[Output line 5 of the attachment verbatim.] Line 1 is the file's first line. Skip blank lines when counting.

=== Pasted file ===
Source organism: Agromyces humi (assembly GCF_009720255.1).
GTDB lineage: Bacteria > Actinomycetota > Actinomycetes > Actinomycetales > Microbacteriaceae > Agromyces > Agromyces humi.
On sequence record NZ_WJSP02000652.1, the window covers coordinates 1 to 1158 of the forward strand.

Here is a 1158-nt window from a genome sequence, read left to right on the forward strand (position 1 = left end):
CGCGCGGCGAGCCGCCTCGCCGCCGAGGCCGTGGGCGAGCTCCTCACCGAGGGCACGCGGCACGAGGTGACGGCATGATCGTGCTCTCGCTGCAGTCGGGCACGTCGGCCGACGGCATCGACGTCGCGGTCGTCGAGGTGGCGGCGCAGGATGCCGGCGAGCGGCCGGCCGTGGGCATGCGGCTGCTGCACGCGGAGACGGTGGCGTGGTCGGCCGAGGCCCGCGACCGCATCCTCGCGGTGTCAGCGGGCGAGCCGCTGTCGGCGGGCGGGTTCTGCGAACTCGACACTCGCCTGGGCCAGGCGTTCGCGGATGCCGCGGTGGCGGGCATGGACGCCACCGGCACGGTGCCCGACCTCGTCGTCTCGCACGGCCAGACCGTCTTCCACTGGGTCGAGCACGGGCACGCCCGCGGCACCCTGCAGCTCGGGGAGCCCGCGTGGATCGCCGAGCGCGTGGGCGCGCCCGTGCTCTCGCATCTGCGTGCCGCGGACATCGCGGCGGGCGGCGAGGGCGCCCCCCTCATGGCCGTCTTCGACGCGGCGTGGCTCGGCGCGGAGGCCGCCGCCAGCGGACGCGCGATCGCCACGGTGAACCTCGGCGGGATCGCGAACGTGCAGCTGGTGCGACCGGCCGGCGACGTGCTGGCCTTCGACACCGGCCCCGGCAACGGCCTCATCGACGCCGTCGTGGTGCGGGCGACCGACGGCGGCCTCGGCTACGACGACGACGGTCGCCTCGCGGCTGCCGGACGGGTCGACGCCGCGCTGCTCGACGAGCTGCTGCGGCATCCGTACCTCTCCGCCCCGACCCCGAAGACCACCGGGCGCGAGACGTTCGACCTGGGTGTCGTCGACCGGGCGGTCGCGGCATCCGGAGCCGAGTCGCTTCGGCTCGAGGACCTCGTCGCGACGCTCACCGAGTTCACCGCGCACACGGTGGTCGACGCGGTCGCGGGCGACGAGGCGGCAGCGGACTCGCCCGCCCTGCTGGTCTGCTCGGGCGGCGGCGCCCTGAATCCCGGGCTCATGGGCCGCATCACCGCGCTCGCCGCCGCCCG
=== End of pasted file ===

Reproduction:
CGCGCGGCGAGCCGCCTCGCCGCCGAGGCCGTGGGCGAGCTCCTCACCGAGGGCACGCGGCACGAGGTGACGGCATGATCGTGCTCTCGCTGCAGTCGGGCACGTCGGCCGACGGCATCGACGTCGCGGTCGTCGAGGTGGCGGCGCAGGATGCCGGCGAGCGGCCGGCCGTGGGCATGCGGCTGCTGCACGCGGAGACGGTGGCGTGGTCGGCCGAGGCCCGCGACCGCATCCTCGCGGTGTCAGCGGGCGAGCCGCTGTCGGCGGGCGGGTTCTGCGAACTCGACACTCGCCTGGGCCAGGCGTTCGCGGATGCCGCGGTGGCGGGCATGGACGCCACCGGCACGGTGCCCGACCTCGTCGTCTCGCACGGCCAGACCGTCTTCCACTGGGTCGAGCACGGGCACGCCCGCGGCACCCTGCAGCTCGGGGAGCCCGCGTGGATCGCCGAGCGCGTGGGCGCGCCCGTGCTCTCGCATCTGCGTGCCGCGGACATCGCGGCGGGCGGCGAGGGCGCCCCCCTCATGGCCGTCTTCGACGCGGCGTGGCTCGGCGCGGAGGCCGCCGCCAGCGGACGCGCGATCGCCACGGTGAACCTCGGCGGGATCGCGAACGTGCAGCTGGTGCGACCGGCCGGCGACGTGCTGGCCTTCGACACCGGCCCCGGCAACGGCCTCATCGACGCCGTCGTGGTGCGGGCGACCGACGGCGGCCTCGGCTACGACGACGACGGTCGCCTCGCGGCTGCCGGACGGGTCGACGCCGCGCTGCTCGACGAGCTGCTGCGGCATCCGTACCTCTCCGCCCCGACCCCGAAGACCACCGGGCGCGAGACGTTCGACCTGGGTGTCGTCGACCGGGCGGTCGCGGCATCCGGAGCCGAGTCGCTTCGGCTCGAGGACCTCGTCGCGACGCTCACCGAGTTCACCGCGCACACGGTGGTCGACGCGGTCGCGGGCGACGAGGCGGCAGCGGACTCGCCCGCCCTGCTGGTCTGCTCGGGCGGCGGCGCCCTGAATCCCGGGCTCATGGGCCGCATCACCGCGCTCGCCGCCGCCCG